Physiology of Object Based Attention

In addition to the focus on parietal lobe involvement in neuropsychological studies of object selection, physiological studies have implicated other cortical areas in object attention. Multineuron recordings from macaque primary visual cortex (area V1) have implicated this area in object-based attention. Specifically, attending to one of two objects in a display results in enhanced firing for neurons whose receptive fields contain features of the attended object. Monkeys viewed scenes containing two objects (simple curves); one of the objects was connected to the fixation point, and monkeys were trained to attend to this object. The monkeys' task was to make an eye movement from the fixation point to the opposite end of the attended curve. Segments of the curves fell within receptive fields of V1 neurons. The neuronal responses were larger when a receptive field contained a segment of the attended curve than a segment of the unattended curve. This object-based attentional modulation in area V1 is important because previous studies of spatial attention were equivocal in finding V1 atten-tional modulation. Neurons in V1 exhibit attentional modulation when an object can act as the recipient or focus of attention; neurons in V1 do not appear to exhibit attentional modulation with blank displays or nonorganized cluttered displays. These neurophysio-logical findings are consistent with results from visual form agnosia, in which diffuse damage to early cortical visual areas (possibly V1) impaired object-based attention. Thus, there is growing evidence to support a central role for early cortical areas in perceptual organization and object attention.

Neurophysiological results have also suggested that object selection can occur in the oculomotor system as well as in purely sensory areas. Neurons in the supplementary eye field (SEF), located on the dor-somedial surface of the frontal lobes, appear to represent object-centered spatial selectivity for the direction of eye movements. That is, these neurons seem to code for spatial positions within an object, such as the left side of the object. Macaque monkeys were trained to make eye movements to the onset of a target spot. The target appeared in one of three conditions: alone in an otherwise blank display, at the left end of an object (a rectangle), or at the right end of an object. The absolute direction of the eye movement was identical in all three conditions; that is, the monkeys' eyes moved in exactly the same direction and same distance across these conditions. Although the eyes moved identically, a subset of SEF neurons fired at higher rates when eye movements were executed to a specific region of the object, regardless of its absolute spatial location. For example, some neurons responded vigorously to eye movements to the right side of the object; the same eye movement that landed on the left side of the object resulted in a smaller neuronal response. Thus, SEF neurons code for locations within an object; how these locations are coded—in a spatial reference frame such as the grouped array or in an object-centered coordinate frame—is unknown.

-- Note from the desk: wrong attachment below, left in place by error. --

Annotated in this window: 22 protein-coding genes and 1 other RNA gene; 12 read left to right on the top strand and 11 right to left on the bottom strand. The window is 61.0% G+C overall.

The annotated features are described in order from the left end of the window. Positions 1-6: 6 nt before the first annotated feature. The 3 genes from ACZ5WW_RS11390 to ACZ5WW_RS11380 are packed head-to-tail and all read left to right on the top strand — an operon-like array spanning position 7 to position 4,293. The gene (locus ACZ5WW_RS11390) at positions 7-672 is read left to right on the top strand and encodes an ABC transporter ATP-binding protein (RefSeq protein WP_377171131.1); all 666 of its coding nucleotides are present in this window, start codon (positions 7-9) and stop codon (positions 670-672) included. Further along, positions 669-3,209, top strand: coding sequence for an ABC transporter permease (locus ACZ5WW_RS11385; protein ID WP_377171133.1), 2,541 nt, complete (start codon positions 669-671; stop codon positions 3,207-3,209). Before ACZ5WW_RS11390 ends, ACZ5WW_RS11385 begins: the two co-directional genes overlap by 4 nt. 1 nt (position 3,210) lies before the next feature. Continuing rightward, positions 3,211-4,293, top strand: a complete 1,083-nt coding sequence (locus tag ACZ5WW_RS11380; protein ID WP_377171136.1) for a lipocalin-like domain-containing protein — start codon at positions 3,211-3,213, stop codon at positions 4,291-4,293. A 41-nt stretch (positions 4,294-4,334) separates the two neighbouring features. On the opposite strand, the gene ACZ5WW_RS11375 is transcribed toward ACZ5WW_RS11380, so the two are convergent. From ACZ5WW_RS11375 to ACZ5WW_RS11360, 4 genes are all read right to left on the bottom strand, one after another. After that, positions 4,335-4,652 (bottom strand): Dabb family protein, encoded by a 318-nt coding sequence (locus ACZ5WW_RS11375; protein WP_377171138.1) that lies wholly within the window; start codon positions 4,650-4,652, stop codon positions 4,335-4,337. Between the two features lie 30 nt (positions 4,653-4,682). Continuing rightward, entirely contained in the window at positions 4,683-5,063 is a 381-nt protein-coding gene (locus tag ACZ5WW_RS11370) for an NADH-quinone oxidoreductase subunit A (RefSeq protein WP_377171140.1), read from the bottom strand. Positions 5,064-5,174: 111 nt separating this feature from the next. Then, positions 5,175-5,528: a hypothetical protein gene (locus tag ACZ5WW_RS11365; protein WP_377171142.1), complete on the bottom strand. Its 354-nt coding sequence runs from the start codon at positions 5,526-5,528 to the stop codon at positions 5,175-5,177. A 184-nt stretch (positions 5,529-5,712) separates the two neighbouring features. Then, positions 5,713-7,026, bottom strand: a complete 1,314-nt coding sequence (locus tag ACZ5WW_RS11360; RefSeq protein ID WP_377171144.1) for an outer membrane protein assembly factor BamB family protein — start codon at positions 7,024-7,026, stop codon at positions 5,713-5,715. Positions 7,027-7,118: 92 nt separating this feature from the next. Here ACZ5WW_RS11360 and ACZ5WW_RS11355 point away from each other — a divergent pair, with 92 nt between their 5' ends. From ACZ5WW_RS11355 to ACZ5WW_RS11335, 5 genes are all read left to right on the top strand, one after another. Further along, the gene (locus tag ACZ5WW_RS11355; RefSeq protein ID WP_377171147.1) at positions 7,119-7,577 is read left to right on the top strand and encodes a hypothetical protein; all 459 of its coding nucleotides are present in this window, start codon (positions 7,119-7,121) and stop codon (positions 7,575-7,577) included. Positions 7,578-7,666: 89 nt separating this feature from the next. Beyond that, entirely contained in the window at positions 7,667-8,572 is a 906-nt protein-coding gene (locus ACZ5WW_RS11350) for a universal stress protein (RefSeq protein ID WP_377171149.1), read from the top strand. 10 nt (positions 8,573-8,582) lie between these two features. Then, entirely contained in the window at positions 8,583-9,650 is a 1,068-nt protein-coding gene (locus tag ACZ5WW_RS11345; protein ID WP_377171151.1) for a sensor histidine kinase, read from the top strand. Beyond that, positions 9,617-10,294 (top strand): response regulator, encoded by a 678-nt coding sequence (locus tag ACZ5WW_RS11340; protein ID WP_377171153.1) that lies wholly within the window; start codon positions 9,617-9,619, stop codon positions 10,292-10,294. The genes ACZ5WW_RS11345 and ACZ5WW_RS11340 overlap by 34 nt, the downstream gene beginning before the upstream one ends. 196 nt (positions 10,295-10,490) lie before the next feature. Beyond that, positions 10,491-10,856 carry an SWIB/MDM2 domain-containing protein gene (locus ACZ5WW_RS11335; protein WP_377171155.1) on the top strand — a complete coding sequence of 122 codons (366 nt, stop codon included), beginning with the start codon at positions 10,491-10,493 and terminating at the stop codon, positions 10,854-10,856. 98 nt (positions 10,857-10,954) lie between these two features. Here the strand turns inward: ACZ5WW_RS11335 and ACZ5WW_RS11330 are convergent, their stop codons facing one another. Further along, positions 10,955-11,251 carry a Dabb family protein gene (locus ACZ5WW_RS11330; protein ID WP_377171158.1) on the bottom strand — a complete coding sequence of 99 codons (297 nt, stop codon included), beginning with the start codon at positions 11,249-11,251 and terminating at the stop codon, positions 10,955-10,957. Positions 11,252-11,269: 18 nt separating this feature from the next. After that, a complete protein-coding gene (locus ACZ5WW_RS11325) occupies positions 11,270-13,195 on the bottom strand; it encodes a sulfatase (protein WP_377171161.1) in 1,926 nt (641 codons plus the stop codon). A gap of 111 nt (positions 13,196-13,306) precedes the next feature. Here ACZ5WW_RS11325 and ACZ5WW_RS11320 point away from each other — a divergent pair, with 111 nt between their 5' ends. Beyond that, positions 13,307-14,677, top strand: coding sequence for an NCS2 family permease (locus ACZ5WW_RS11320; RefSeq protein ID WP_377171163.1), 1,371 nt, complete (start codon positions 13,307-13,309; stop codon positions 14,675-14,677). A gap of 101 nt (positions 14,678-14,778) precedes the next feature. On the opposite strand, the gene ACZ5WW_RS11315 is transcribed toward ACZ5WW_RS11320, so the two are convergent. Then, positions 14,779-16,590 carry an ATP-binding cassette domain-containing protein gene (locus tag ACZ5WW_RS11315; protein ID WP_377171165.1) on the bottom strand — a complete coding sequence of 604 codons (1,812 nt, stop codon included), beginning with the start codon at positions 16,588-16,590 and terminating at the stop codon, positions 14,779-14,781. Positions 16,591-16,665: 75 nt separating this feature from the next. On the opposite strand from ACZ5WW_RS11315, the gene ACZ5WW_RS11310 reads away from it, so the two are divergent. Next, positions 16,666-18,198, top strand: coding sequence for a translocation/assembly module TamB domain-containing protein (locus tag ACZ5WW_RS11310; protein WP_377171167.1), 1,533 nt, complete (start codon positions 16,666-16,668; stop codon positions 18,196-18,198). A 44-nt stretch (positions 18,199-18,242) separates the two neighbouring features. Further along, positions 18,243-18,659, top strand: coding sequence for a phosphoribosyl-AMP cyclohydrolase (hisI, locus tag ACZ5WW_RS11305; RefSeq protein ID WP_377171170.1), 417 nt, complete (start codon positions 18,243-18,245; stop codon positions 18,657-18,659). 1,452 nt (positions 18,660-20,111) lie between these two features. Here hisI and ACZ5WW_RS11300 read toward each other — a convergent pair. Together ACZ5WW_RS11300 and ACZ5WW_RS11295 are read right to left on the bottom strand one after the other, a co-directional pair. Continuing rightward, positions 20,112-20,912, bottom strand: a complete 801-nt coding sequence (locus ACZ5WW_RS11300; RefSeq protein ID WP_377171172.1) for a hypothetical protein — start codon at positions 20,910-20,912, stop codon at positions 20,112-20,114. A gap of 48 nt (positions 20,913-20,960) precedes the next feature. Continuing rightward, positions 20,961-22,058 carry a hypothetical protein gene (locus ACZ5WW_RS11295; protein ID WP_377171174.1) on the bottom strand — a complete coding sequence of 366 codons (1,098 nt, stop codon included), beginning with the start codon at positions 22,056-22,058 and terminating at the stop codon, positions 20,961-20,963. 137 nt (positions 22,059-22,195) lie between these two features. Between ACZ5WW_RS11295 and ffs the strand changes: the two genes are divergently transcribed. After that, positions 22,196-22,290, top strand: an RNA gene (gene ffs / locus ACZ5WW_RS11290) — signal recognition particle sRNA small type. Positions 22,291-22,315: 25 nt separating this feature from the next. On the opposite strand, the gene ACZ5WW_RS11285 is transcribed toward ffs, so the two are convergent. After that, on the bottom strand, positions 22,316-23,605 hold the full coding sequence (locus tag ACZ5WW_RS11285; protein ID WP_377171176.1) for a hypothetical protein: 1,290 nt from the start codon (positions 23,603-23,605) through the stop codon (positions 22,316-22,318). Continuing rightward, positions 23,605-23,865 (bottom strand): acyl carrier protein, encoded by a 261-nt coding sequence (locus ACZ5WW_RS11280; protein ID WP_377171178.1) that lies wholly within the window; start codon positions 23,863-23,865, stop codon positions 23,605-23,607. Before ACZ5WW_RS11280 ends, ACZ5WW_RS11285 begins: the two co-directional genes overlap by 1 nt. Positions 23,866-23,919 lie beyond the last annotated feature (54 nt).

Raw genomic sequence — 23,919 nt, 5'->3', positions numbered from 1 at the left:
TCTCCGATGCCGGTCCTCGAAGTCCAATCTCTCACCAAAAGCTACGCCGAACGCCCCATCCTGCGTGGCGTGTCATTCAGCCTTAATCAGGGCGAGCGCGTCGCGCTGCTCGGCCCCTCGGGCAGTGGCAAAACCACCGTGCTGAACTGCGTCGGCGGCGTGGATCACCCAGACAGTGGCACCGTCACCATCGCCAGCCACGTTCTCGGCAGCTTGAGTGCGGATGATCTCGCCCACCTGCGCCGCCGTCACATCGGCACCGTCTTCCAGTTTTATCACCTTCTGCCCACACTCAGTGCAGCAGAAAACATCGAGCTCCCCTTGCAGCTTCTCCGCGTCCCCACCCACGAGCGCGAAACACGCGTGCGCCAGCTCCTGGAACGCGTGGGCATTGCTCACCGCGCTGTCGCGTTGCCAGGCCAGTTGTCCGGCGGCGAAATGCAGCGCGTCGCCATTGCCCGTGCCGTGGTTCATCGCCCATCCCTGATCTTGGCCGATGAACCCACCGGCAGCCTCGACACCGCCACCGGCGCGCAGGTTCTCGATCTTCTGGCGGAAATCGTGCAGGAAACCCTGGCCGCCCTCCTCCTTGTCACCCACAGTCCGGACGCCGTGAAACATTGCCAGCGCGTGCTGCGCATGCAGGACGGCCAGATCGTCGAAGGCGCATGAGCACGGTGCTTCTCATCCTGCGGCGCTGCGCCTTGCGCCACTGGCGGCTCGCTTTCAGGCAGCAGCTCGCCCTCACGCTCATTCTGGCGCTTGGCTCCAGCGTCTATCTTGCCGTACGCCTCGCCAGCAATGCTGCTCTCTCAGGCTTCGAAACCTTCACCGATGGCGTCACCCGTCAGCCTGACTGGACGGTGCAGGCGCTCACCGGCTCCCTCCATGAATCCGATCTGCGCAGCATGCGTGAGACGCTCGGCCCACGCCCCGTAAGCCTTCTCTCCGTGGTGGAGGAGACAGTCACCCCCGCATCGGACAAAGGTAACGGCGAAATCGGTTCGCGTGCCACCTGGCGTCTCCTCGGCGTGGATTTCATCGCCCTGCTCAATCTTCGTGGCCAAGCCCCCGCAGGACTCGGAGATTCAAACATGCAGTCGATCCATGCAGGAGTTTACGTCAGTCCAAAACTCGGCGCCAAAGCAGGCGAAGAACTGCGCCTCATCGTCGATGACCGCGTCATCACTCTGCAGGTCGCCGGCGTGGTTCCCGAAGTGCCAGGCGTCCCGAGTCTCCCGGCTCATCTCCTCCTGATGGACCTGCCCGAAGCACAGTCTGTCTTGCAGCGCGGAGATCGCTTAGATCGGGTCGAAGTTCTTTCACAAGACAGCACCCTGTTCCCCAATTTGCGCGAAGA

Finally, ERP studies with humans have investigated object-based selection. When viewing displays containing two superimposed surfaces (two transparent surfaces of different colored dots that rotate in opposite directions), observers can selectively attend to one of the two surfaces despite their spatial superimposition. If observers are instructed to attend to one of the surfaces, changes to the attended surface will produce evoked potential components with larger amplitudes than stimuli presented on the unattended surface. Specifically, changes on the attended surface generate larger P1 and N1 components compared to changes on the unattended surface. The similarity of these effects to the spatial attention effects described previously suggests that some object-based effects may be generated by neural processes shared with spatial attention. Attentional selection may be occurring from a grouped array in which motion segregation cues allow the two dot surfaces to be separated from one another in depth.

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